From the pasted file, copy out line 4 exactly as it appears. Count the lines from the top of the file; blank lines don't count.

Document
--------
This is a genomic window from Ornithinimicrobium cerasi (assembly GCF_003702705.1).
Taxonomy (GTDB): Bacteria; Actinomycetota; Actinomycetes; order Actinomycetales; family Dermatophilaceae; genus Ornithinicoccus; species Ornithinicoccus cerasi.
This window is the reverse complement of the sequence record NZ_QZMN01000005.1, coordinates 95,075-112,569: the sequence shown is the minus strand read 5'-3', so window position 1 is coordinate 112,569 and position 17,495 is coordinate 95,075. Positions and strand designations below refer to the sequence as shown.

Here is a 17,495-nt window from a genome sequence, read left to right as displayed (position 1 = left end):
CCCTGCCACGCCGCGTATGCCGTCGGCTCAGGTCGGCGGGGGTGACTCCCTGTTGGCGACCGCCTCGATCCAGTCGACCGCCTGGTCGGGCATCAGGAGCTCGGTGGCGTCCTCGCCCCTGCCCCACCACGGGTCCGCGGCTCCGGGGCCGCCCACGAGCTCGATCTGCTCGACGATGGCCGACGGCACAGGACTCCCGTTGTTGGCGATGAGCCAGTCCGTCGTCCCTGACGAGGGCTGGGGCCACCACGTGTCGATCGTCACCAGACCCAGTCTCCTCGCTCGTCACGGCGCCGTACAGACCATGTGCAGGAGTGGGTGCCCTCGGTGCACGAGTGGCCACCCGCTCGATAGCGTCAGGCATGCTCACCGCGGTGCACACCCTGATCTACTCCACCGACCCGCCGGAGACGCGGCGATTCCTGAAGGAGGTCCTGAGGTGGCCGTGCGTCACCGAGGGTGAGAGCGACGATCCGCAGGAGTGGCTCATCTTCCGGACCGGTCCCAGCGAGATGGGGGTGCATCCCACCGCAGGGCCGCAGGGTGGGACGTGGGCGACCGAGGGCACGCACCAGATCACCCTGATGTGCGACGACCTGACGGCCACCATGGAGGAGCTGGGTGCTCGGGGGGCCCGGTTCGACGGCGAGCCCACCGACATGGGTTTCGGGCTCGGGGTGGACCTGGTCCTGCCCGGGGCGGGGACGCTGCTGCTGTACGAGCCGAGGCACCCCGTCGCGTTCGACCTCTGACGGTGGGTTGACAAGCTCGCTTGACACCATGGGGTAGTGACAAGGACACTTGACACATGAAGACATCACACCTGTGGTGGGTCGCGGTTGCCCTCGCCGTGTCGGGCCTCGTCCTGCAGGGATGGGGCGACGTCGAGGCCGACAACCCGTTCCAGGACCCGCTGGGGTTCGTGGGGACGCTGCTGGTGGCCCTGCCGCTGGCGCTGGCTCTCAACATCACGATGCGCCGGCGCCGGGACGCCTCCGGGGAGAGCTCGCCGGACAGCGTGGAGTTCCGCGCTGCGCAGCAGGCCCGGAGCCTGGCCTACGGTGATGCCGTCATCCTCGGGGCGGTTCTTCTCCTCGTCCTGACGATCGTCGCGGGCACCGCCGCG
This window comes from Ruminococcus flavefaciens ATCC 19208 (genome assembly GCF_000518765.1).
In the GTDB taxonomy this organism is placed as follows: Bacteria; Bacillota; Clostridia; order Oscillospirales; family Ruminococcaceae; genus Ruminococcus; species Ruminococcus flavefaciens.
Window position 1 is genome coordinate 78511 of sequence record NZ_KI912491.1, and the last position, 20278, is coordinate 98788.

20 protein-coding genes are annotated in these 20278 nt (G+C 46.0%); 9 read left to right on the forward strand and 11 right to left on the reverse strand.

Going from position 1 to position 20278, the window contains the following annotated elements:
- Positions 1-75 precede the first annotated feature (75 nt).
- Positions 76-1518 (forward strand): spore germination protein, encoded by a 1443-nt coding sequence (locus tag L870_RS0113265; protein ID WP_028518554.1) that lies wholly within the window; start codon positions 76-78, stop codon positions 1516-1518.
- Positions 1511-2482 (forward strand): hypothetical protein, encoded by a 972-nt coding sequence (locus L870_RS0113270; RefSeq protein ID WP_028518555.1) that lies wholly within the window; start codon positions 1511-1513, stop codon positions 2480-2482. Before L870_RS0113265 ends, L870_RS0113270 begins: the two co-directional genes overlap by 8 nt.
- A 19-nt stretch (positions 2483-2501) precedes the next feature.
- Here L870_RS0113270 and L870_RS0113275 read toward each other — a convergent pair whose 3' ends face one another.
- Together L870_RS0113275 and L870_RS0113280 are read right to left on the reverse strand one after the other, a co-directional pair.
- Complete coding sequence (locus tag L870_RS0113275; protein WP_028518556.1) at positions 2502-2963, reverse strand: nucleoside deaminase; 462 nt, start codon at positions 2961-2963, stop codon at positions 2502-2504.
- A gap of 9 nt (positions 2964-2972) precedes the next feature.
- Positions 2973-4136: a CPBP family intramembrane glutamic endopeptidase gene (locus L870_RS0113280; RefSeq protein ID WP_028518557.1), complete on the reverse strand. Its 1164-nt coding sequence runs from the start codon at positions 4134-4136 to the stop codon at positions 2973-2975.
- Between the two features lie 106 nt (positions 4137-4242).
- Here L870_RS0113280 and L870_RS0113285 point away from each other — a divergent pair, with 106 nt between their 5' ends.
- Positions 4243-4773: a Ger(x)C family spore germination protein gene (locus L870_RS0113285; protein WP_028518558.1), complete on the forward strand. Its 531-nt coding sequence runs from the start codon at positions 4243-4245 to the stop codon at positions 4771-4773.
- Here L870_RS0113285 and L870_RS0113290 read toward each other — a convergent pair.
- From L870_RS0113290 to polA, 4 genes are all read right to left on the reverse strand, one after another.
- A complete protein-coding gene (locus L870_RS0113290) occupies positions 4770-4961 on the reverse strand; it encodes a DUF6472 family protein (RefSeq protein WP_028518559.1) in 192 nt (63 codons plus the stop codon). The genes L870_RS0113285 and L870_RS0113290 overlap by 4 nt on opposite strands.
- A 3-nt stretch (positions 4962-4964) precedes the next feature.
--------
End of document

Here is a 17,495-nt window from a genome sequence, read left to right as displayed (position 1 = left end):